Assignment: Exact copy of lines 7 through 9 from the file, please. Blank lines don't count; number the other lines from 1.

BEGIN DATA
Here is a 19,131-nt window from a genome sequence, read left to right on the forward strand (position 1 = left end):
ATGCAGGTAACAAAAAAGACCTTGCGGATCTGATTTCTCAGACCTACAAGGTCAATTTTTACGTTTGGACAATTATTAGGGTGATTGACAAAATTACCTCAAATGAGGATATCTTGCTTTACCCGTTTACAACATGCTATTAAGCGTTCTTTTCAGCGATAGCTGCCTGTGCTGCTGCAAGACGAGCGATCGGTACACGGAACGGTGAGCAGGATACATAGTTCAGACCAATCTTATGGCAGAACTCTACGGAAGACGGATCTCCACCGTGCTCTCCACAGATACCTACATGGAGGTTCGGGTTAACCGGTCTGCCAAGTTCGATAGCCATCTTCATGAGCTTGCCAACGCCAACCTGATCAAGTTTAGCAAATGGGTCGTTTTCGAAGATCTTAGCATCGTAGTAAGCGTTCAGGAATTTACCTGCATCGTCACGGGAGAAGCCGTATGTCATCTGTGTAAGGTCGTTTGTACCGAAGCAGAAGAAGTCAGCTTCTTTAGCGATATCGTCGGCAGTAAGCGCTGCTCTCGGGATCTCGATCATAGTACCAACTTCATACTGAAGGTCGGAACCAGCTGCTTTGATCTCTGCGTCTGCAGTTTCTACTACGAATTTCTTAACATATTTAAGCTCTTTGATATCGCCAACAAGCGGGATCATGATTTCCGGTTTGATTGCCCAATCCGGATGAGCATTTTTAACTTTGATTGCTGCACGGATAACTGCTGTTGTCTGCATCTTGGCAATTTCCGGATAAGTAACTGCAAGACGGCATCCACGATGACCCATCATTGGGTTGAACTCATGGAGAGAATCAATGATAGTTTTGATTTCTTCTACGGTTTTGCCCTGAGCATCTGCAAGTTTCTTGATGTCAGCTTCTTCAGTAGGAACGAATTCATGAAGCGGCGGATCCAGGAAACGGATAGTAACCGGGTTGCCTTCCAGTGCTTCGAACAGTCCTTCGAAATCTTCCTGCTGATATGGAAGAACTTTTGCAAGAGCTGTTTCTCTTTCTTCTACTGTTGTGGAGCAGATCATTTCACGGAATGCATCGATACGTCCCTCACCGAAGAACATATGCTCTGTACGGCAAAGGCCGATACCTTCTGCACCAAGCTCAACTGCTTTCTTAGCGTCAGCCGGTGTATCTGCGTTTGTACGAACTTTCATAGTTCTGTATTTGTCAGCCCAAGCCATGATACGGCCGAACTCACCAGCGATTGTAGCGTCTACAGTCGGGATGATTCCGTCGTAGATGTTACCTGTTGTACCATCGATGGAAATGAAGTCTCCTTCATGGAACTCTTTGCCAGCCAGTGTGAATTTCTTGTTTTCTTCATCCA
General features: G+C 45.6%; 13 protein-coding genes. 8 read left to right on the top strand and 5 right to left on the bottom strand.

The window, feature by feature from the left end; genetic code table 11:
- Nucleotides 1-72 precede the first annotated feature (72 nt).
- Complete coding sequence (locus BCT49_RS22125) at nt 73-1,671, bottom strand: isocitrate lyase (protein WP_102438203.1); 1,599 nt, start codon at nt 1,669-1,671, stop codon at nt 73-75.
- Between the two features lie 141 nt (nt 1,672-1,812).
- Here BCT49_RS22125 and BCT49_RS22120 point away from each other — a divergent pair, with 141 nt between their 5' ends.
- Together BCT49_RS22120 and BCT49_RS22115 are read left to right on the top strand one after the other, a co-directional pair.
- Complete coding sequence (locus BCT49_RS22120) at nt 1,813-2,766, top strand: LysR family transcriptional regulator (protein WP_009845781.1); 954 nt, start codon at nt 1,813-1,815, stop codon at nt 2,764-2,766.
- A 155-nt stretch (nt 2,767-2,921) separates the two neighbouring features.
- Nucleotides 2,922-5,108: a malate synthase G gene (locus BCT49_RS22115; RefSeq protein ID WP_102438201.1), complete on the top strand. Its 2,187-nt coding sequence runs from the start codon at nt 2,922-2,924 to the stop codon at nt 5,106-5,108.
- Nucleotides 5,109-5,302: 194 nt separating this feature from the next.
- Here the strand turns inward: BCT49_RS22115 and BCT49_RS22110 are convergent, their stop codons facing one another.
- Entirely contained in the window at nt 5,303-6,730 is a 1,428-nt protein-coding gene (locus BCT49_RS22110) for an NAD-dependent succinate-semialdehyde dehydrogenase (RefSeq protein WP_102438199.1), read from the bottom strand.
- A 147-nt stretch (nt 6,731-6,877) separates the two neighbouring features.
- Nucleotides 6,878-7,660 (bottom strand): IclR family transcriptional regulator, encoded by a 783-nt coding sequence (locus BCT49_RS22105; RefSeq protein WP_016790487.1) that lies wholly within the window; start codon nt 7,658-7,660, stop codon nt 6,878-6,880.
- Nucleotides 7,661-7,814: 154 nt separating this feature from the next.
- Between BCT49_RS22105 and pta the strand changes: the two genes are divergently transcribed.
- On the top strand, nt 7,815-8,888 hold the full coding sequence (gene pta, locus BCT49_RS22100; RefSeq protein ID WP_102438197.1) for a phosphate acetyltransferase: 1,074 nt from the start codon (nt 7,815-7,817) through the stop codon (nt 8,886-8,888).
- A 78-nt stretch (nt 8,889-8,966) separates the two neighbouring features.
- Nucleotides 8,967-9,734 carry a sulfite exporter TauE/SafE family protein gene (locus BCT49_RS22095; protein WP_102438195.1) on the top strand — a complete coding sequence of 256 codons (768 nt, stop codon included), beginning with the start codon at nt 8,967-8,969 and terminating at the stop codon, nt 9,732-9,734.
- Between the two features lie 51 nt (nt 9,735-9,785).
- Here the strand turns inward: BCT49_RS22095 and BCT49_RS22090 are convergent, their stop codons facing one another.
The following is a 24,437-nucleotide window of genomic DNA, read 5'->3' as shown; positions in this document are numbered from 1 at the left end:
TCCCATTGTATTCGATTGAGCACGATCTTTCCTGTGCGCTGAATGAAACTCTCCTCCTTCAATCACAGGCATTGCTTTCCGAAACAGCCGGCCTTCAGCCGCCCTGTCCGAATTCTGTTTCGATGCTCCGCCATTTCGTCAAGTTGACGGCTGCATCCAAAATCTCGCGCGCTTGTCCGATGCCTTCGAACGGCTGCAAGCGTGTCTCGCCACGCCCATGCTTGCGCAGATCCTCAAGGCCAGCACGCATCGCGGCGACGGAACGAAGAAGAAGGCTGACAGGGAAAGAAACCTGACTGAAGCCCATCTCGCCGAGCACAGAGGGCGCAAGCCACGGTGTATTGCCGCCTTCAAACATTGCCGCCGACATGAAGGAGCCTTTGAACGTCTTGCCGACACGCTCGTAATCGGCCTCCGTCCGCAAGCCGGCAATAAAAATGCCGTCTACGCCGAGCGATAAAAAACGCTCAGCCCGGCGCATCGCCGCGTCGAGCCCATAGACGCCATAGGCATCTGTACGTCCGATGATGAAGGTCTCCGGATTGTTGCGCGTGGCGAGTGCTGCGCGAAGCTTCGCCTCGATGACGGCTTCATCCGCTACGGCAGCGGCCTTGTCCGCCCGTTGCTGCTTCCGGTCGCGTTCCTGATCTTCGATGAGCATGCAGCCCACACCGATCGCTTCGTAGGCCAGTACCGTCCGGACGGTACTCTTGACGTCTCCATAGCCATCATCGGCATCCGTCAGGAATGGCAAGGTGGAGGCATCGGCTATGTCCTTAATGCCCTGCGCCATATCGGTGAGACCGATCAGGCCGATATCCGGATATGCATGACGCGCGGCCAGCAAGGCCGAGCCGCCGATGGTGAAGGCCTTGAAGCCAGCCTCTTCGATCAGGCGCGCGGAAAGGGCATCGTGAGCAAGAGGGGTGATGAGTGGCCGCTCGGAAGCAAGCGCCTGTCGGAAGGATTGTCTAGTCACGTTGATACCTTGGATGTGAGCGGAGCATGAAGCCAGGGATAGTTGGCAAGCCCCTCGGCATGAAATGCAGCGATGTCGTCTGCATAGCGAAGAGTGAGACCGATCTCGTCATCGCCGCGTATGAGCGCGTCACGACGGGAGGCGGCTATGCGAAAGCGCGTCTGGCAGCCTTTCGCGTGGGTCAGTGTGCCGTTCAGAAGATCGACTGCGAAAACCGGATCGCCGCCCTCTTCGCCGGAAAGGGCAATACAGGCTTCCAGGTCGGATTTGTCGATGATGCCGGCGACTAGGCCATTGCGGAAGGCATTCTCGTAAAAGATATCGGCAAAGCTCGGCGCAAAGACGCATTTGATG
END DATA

- Between the two features lie 141 nt (nt 1,672-1,812).
- Here BCT49_RS22125 and BCT49_RS22120 point away from each other — a divergent pair, with 141 nt between their 5' ends.
- Together BCT49_RS22120 and BCT49_RS22115 are read left to right on the top strand one after the other, a co-directional pair.